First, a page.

As we learned throughout the chair testing process, backrest and seat comfort are negligible if a chair doesn’t allow you to customize it to fit your specific body. This is where the Series 1 really shines. While some of the other office chairs we tested merely offer adjustable seat heights and backrest angles, nearly every aspect of the Series 1 can be adjusted. And as an added bonus, it’s actually easy to make each adjustment with minimal guidance: While several other adjustable models require diagrams, videos and guides for proper setup, the Series 1 generally moves and conforms with the body in a very intuitive way.
The arm height adjusts within a 5-inch range to help relieve upper back and shoulder fatigue; the arm width adjusts 4 inches overall; arm depth can retract 2 inches to allow the user to get closer to the work surface and into tight corners; seat depth adjusts within a 2.25-inch range to accommodate different leg lengths; lumbar height adjusts over 2.25 inches; the arm caps pivot independently 40 degrees inward and 40 degrees outward depending on your preference; and the seat height adjusts within a 5-inch range. If that list doesn’t mean much to you, here’s the bottom line: This chair is extremely adaptable.
This chair is less than half the price of several others we tested, yet provides more comfort and flexibility than just about every chair we tested at any price point, making it a clear winner in an expensive market.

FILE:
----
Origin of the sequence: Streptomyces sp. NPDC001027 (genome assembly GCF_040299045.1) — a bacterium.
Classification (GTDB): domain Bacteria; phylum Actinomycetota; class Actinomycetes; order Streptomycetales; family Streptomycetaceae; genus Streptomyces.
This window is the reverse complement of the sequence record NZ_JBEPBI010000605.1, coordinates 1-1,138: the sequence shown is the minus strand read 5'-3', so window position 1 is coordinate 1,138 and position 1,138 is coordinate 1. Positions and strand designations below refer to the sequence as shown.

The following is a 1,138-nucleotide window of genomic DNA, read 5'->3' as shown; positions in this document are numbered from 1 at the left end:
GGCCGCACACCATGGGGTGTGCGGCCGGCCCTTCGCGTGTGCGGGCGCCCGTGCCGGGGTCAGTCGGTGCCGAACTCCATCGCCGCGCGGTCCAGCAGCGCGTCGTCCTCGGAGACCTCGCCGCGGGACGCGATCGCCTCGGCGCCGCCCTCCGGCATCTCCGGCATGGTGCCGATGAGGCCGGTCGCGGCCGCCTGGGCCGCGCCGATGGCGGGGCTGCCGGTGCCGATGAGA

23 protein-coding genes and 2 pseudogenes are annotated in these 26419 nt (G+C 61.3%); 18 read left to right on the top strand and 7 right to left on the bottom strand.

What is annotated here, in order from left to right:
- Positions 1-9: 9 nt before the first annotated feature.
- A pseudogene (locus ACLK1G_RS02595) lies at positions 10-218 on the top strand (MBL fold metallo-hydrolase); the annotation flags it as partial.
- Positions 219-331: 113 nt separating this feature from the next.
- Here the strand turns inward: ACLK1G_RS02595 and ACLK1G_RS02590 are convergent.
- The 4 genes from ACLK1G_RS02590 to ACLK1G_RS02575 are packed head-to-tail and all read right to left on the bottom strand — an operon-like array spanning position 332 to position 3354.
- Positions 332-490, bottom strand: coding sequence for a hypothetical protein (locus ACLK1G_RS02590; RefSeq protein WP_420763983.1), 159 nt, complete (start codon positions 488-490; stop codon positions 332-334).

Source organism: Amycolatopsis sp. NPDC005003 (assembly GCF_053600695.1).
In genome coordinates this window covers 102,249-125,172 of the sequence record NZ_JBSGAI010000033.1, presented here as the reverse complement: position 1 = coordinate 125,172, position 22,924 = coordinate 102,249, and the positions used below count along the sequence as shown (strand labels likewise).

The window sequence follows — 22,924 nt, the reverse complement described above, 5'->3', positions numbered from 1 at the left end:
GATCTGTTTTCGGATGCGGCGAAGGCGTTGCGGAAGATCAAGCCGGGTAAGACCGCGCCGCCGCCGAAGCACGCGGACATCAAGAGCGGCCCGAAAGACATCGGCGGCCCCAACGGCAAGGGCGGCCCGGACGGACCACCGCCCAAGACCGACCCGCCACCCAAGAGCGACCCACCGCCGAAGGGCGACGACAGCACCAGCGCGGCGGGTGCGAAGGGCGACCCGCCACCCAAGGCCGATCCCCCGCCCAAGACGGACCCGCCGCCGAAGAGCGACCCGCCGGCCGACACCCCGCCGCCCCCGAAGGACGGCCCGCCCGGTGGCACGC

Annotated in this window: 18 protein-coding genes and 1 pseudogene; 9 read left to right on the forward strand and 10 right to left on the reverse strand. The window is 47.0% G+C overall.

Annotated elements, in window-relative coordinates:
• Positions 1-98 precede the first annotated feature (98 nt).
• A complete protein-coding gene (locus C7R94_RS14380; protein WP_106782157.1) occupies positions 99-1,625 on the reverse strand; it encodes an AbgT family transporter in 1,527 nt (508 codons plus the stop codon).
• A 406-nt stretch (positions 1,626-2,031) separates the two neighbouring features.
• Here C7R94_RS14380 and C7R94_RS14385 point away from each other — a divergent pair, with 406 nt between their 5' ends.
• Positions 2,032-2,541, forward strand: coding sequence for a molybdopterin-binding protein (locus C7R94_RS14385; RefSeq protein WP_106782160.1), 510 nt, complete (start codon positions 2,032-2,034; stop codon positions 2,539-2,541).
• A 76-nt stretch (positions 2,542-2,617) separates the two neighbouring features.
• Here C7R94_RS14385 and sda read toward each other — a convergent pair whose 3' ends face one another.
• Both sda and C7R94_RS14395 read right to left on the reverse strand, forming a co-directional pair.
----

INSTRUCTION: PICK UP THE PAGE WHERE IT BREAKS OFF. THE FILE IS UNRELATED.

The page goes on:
Best budget buy: Alera Elusion Series Mesh Multifunction Chair ($154.92; amazon.com or $151.62; walmart.com)
PHOTO: Hayley Saltzman/CNN
The Steelcase Series 1 might provide the best bang for your buck, but it’s still a fairly hefty purchase at around $400. While the majority of sub-$300 chairs we tested were more akin to a stack of cinder blocks than a high-end office chair, the Alera Elusion Series Mesh Multifunction Chair offers superb comfort and adjustability (it ranked third in that combined category, bested only by our best overall office chair and the Steelcase Leap Chair) with a very reasonable price tag.
The Elusion was one of the comfiest chairs we tested. Its thick, cushioned seat stood up to more expensive chairs, and the breathable mesh back was one of its best features.
While some of the adjustments on this chair are easier to make than others (though none of them work as seamlessly as with the Series 1), the Elusion does offer all of the customizations you need in a chair. Throughout the testing process, it became clear that height- and width-adjustable arms are key, and this is another area where the Elusion succeeded. While the Elusion’s armrests are very adjustable, they’re not as easy to adjust as the Steelcase armrests. To adjust the armrest width on the Elusion, you have to reach below the seat and turn a knob until you reach your desired position. The buttons for armrest height also feel a bit stiffer and harder to adjust than the mechanisms on any of the Steelcase chairs, but with a bit of force, it’s simple enough to move them. While the Elusion wasn’t the most adjustable product we tried (particularly with regard to armrest angle, which was not adjustable), both the height and the width of the armrests were ultimately more adjustable than the armrests on some of the much pricier competitors.